- Lee A, Jancey J, Howat P, Burke L, Kerr D, Shilton T: Effectiveness of a home-based physical activity and nutrition pilot program for seniors. Book Effectiveness of a home-based physical activity and nutrition pilot program for seniors. 2011, Journal of Obesity, 8-Google Scholar
- Australian Bureau of Statistics: Socio-Economic Indexes for Areas (SEIFA), Data only, 2006. Book Socio-Economic Indexes for Areas (SEIFA), Data only, 2006. 2008, Australian Bureau of StatisticsGoogle Scholar
- Jancey J, Clarke A, Howat P, Lee A, Shilton T, Fisher J: A physical activity program to mobilize older people: A practical and sustainable approach. The Gerontologist. 2008, 48: 251-257.View ArticlePubMedGoogle Scholar
- Australian Bureau of Statistics: Census of population and housing: socio-economic indexes for areas (SEIFA) 2006, information paper. Book Census of population and housing: socio-economic indexes for areas (SEIFA) 2006, information paper. 2008, Australian Bureau of Statistics, 17-Google Scholar
- Jancey J, Howat P, Lee A, Clarke A, Shilton T, Fisher J, Iredell H: Effective recruitment and retention of older adults in physical activity research: PALS study. American Journal of Health Behavior. 2006, 30: 626-635.View ArticlePubMedGoogle Scholar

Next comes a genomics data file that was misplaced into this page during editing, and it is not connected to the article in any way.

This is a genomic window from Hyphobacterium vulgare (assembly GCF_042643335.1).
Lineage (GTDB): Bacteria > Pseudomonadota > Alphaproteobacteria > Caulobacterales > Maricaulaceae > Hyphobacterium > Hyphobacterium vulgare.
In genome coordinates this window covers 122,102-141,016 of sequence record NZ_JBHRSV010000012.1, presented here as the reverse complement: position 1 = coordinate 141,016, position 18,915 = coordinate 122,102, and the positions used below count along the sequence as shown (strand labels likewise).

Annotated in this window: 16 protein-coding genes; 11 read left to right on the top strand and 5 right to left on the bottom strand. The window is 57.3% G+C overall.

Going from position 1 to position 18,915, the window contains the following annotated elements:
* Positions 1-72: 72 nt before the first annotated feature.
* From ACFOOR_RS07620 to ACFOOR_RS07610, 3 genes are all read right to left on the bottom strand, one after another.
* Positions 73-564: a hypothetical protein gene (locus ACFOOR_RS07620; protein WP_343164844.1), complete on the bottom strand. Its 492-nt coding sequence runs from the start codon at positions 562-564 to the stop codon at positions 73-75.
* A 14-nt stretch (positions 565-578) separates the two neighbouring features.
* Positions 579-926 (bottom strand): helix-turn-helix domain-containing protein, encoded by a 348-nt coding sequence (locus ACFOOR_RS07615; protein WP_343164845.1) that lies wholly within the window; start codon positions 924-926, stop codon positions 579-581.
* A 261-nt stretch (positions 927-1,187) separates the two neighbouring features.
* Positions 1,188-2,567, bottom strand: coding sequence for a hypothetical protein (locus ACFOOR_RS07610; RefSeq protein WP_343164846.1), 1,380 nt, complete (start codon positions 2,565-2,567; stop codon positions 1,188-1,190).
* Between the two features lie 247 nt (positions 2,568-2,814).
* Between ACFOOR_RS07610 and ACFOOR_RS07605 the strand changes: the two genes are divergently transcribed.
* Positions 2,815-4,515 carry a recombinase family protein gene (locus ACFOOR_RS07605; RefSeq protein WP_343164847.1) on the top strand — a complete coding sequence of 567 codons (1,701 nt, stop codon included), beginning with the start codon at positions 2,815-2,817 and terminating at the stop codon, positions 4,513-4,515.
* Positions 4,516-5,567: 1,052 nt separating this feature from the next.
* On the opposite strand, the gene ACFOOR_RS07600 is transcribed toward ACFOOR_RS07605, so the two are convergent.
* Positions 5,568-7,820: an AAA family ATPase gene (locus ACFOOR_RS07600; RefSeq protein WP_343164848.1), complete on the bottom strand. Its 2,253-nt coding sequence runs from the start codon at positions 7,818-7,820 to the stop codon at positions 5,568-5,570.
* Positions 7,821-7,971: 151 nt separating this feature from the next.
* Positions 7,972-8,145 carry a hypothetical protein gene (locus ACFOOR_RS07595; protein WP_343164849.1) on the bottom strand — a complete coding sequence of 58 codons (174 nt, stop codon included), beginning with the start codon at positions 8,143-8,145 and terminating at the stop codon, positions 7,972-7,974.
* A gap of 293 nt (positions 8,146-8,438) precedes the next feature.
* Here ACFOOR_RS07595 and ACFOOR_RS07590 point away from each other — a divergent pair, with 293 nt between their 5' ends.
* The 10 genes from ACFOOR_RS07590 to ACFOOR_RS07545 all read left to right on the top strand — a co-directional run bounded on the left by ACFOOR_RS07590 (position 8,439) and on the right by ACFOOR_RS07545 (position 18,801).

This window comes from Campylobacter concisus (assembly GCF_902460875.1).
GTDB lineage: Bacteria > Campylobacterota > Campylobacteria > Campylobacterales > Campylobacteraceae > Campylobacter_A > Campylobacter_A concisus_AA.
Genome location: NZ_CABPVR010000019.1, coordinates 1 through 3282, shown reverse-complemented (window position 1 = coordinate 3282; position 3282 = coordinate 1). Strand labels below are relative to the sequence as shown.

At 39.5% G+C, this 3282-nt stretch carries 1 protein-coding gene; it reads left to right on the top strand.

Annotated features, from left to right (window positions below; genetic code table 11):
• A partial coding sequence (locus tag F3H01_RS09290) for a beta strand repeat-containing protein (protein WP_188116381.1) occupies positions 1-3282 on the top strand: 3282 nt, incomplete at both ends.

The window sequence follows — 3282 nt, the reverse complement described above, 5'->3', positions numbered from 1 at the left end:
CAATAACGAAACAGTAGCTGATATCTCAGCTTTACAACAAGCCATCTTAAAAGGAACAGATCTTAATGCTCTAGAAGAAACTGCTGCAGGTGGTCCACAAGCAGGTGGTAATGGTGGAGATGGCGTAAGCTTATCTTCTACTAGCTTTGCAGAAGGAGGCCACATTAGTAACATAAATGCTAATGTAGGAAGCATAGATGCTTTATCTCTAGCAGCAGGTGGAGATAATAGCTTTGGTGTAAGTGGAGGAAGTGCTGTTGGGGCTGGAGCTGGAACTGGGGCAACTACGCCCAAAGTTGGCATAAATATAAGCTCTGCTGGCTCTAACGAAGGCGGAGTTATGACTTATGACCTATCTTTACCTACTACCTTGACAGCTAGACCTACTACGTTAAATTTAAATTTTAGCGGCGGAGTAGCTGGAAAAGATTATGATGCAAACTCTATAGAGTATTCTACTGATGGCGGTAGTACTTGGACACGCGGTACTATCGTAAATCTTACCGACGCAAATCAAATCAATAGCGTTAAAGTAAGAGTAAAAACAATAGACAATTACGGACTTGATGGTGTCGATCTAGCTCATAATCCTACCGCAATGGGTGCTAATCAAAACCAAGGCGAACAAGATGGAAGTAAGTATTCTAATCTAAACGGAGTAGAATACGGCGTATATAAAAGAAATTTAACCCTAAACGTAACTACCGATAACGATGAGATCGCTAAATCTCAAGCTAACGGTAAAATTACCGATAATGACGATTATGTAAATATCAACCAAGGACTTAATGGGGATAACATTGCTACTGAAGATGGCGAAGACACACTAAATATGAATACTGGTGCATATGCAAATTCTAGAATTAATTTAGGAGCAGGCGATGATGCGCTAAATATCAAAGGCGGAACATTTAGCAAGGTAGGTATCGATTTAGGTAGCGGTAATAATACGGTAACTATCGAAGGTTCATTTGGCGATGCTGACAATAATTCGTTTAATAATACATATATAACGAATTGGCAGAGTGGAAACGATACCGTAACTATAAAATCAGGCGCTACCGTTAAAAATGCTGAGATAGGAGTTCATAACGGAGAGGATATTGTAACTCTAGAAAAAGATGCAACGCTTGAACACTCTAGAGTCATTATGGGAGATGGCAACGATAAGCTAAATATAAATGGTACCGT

- Elley C, Kerse N, Arroll B, Ashton T, Robinson E: Cost-effectiveness of physical activity counselling in general practice. The New Zealand Medical Journal. 2004, 117: 1-7.Google Scholar
- Elley C, Kerse N, Arroll B, Robinson E: Effectiveness of counselling patients on physical activity in general practice:Cluster randomised controlled trial. BMJ. 2003, 326: 1-6. 10.1136/bmj.326.7393.793.View ArticleGoogle Scholar
- Burke L, Howat P, Lee A, Jancey J, Kerr D, Shilton T: Development of a nutrition and physical activity booklet to engage seniors. BMC Research Notes. 2008, 1: 1-7. 10.1186/1756-0500-1-77.View ArticleGoogle Scholar
- Lee A, Burke L, Howat P, Jancey J, Leong CC, Kerr D, Shilton T: Effectiveness of a home-based PAN (physical activity and nutrition) program for seniors. Proceedings of the Ninth International Conference of the Asia-Pacific Academinc Consortium for Public Health: 21-25 November, Tokyo, Japan. 2007Google Scholar
- Lee L, Arthur A, Avis M: Evaluating a community-based walking intervention for hypertensives older people in Taiwan: a randomised controlled trial. Preventive Medicine. 2007, 44: 160-169. 10.1016/j.ypmed.2006.09.001.View ArticlePubMedGoogle Scholar
- Craig C, Marshall A, Sjöström M, Bauman A, Booth M, Ainsworth B, Pratt M, Ekelund U, Yngve A, Sallis J, Oja P: International Physical Activity Questionnaire: 12-Country Reliability and Validity. Medicine and Science in Sports and Exercise. 2003, 35: 1381-1395. 10.1249/01.MSS.0000078924.61453.FB.View ArticlePubMedGoogle Scholar